House Minority Leader Kevin McCarthy is considering instituting a ban on lawmakers holding and trading stocks of individual companies, if the Republicans win a majority in the House of Representatives in November’s elections, according to a report in Punchbowl News.
McCarthy, a California Republican, has not yet decided on whether to push for an outright ban that could “force lawmakers to hold only professional managed mutual funds” or a less strict rule that would prevent representatives from holding stocks in companies or industries overseen by their specific committees, according to the report. It’s not clear whether McCarthy has the support within his caucus to implement such a rule change.
The news comes after the New York Post reported that Democratic Sen. Jon Ossoff of Georgia is planning to craft legislation that would ban members of Congress in both the House and the Senate from trading individual stocks. He is reportedly looking for a Republican to co-sponsor the legislation before introducing it.
Stock trading by members of Congress and their family members has become a matter of public debate after several instances in roughly the past year in which they have been accused of using nonpublic information gathered in the course of their duties to profit from stock trades.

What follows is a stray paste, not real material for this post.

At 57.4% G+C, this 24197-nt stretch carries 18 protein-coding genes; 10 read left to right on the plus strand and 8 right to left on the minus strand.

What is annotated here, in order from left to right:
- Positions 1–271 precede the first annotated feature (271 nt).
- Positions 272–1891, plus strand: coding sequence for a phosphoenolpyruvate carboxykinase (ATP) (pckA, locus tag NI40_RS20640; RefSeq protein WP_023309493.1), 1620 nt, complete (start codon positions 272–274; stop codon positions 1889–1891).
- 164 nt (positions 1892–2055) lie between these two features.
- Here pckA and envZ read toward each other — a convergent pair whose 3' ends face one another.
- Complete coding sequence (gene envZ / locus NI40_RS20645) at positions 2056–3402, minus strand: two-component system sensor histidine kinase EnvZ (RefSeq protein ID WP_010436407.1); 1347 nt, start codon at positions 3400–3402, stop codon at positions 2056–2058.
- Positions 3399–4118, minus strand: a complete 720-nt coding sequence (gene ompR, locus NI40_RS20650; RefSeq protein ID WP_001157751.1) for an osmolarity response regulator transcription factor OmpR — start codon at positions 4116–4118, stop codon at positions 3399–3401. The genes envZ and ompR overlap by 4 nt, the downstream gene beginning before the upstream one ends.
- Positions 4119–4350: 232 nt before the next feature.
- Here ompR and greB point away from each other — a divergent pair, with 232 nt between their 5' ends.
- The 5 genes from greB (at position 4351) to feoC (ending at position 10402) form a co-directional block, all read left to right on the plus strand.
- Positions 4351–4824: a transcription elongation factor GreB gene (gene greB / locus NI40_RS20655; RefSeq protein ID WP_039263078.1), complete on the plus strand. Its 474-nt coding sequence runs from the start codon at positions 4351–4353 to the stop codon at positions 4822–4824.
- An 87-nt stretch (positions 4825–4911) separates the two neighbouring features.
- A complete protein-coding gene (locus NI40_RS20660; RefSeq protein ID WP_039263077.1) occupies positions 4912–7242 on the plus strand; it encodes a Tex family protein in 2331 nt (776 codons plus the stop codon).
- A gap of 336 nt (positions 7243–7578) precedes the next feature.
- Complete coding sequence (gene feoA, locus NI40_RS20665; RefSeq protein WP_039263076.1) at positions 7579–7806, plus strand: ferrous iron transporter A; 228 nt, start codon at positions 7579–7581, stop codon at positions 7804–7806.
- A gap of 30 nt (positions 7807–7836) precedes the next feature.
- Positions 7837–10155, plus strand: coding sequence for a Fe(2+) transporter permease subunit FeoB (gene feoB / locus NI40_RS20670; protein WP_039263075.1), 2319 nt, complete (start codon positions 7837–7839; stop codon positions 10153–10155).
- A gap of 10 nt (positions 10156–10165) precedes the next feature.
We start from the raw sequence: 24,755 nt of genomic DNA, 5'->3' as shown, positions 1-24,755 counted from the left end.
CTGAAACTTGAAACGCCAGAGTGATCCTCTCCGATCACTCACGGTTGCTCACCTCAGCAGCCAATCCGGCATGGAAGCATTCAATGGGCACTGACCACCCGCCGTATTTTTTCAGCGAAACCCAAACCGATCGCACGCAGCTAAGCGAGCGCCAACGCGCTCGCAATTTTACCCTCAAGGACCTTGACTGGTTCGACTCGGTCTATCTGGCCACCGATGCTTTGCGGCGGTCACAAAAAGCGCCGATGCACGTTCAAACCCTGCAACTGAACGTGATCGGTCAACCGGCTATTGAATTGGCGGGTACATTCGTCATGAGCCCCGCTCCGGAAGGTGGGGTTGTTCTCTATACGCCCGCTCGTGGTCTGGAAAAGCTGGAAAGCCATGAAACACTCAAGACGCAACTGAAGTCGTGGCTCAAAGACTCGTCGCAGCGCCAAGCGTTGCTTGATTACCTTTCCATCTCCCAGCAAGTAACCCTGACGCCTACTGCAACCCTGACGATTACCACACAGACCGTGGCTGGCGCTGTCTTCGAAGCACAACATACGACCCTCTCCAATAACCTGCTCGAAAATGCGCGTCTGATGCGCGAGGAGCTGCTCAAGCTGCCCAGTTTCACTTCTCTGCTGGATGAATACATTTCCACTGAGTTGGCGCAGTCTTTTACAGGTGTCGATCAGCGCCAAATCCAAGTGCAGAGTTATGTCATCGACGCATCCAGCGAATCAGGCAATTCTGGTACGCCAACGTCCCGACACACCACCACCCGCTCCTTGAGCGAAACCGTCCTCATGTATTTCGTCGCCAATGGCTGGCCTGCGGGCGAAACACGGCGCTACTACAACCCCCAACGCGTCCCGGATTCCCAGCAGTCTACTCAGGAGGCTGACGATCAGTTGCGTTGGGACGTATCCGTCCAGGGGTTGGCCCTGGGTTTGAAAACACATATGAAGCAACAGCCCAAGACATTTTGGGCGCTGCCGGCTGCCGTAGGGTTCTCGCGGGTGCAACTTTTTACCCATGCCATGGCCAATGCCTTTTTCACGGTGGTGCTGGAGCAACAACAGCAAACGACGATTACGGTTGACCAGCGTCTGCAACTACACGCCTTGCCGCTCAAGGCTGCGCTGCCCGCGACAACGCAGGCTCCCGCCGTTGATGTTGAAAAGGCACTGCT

In October, the Office of Congressional Ethics concluded that there “substantial reason to believe” that the wife of Pennsylvania Republican Rep. Mike Kelly used nonpublic information before purchasing stock in an Ohio steelmaker.
In 2012, Congress passed the Stock Act, signed into law by then President Obama, which made it illegal for members and their spouses to use nonpublic information to trade securities. But in the nearly 10 years since the law’s passage, nobody has been prosecuted under it.
In December, House Speaker Nancy Pelosi, a California Democrat, argued against such a ban. “We are a free-market economy,” Pelosi said. “They should be able to participate in that.”